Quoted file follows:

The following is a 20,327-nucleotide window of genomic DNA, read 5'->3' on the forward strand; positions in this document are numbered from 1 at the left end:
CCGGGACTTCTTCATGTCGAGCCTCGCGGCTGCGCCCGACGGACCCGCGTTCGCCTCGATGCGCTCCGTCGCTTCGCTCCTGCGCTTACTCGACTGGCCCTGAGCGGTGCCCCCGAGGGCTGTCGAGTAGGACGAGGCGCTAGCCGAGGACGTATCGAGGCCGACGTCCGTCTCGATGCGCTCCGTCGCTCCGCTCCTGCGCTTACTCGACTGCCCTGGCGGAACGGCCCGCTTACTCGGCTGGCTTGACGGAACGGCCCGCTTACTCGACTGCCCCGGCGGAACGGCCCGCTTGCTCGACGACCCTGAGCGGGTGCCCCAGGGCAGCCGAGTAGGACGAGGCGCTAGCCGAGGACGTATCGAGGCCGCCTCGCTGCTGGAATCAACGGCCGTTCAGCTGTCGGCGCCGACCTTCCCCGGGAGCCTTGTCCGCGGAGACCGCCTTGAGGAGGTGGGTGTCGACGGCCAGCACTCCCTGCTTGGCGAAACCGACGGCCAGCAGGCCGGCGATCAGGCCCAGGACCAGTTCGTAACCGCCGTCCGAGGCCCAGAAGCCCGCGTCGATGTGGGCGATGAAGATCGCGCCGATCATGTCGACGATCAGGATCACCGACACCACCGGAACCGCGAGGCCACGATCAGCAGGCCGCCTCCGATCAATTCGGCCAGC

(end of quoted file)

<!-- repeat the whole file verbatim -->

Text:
The following is a 20,327-nucleotide window of genomic DNA, read 5'->3' on the forward strand; positions in this document are numbered from 1 at the left end:
CCGGGACTTCTTCATGTCGAGCCTCGCGGCTGCGCCCGACGGACCCGCGTTCGCCTCGATGCGCTCCGTCGCTTCGCTCCTGCGCTTACTCGACTGGCCCTGAGCGGTGCCCCCGAGGGCTGTCGAGTAGGACGAGGCGCTAGCCGAGGACGTATCGAGGCCGACGTCCGTCTCGATGCGCTCCGTCGCTCCGCTCCTGCGCTTACTCGACTGCCCTGGCGGAACGGCCCGCTTACTCGGCTGGCTTGACGGAACGGCCCGCTTACTCGACTGCCCCGGCGGAACGGCCCGCTTGCTCGACGACCCTGAGCGGGTGCCCCAGGGCAGCCGAGTAGGACGAGGCGCTAGCCGAGGACGTATCGAGGCCGCCTCGCTGCTGGAATCAACGGCCGTTCAGCTGTCGGCGCCGACCTTCCCCGGGAGCCTTGTCCGCGGAGACCGCCTTGAGGAGGTGGGTGTCGACGGCCAGCACTCCCTGCTTGGCGAAACCGACGGCCAGCAGGCCGGCGATCAGGCCCAGGACCAGTTCGTAACCGCCGTCCGAGGCCCAGAAGCCCGCGTCGATGTGGGCGATGAAGATCGCGCCGATCATGTCGACGATCAGGATCACCGACACCACCGGAACCGCGAGGCCACGATCAGCAGGCCGCCTCCGATCAATTCGGCCAGC